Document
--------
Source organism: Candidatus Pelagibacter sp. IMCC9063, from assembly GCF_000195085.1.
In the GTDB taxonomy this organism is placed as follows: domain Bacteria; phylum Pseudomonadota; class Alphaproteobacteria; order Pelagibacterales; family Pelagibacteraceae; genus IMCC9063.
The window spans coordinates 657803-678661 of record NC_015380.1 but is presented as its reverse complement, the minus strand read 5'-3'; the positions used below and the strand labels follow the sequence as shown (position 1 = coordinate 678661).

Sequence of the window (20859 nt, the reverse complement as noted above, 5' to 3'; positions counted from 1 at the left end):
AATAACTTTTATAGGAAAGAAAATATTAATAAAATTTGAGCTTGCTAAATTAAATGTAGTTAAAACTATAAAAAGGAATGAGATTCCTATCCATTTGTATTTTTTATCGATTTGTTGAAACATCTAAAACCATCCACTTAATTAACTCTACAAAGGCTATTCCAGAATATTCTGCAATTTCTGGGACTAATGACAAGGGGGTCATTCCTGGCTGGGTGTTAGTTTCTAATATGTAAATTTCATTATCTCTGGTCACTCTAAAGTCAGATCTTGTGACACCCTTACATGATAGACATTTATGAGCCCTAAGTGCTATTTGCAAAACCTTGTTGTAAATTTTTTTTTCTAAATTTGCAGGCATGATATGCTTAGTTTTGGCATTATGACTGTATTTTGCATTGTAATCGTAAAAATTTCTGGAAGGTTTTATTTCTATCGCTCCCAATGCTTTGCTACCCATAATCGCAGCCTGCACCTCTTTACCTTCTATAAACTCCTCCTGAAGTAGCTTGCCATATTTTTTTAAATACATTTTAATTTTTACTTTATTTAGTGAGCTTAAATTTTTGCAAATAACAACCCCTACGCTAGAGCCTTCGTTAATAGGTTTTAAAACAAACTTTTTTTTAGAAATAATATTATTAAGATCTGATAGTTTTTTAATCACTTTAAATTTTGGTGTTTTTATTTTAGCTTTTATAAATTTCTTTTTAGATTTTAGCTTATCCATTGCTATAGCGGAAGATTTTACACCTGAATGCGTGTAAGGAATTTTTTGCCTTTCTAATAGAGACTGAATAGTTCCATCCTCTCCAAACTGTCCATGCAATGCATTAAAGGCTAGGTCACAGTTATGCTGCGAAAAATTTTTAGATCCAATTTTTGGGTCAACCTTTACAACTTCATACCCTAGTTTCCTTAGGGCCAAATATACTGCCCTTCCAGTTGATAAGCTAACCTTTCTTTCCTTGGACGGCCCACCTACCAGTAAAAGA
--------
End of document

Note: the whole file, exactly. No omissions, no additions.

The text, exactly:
Source organism: Candidatus Pelagibacter sp. IMCC9063, from assembly GCF_000195085.1.
In the GTDB taxonomy this organism is placed as follows: domain Bacteria; phylum Pseudomonadota; class Alphaproteobacteria; order Pelagibacterales; family Pelagibacteraceae; genus IMCC9063.
The window spans coordinates 657803-678661 of record NC_015380.1 but is presented as its reverse complement, the minus strand read 5'-3'; the positions used below and the strand labels follow the sequence as shown (position 1 = coordinate 678661).

Sequence of the window (20859 nt, the reverse complement as noted above, 5' to 3'; positions counted from 1 at the left end):
AATAACTTTTATAGGAAAGAAAATATTAATAAAATTTGAGCTTGCTAAATTAAATGTAGTTAAAACTATAAAAAGGAATGAGATTCCTATCCATTTGTATTTTTTATCGATTTGTTGAAACATCTAAAACCATCCACTTAATTAACTCTACAAAGGCTATTCCAGAATATTCTGCAATTTCTGGGACTAATGACAAGGGGGTCATTCCTGGCTGGGTGTTAGTTTCTAATATGTAAATTTCATTATCTCTGGTCACTCTAAAGTCAGATCTTGTGACACCCTTACATGATAGACATTTATGAGCCCTAAGTGCTATTTGCAAAACCTTGTTGTAAATTTTTTTTTCTAAATTTGCAGGCATGATATGCTTAGTTTTGGCATTATGACTGTATTTTGCATTGTAATCGTAAAAATTTCTGGAAGGTTTTATTTCTATCGCTCCCAATGCTTTGCTACCCATAATCGCAGCCTGCACCTCTTTACCTTCTATAAACTCCTCCTGAAGTAGCTTGCCATATTTTTTTAAATACATTTTAATTTTTACTTTATTTAGTGAGCTTAAATTTTTGCAAATAACAACCCCTACGCTAGAGCCTTCGTTAATAGGTTTTAAAACAAACTTTTTTTTAGAAATAATATTATTAAGATCTGATAGTTTTTTAATCACTTTAAATTTTGGTGTTTTTATTTTAGCTTTTATAAATTTCTTTTTAGATTTTAGCTTATCCATTGCTATAGCGGAAGATTTTACACCTGAATGCGTGTAAGGAATTTTTTGCCTTTCTAATAGAGACTGAATAGTTCCATCCTCTCCAAACTGTCCATGCAATGCATTAAAGGCTAGGTCACAGTTATGCTGCGAAAAATTTTTAGATCCAATTTTTGGGTCAACCTTTACAACTTCATACCCTAGTTTCCTTAGGGCCAAATATACTGCCCTTCCAGTTGATAAGCTAACCTTTCTTTCCTTGGACGGCCCACCTACCAGTAAAAGA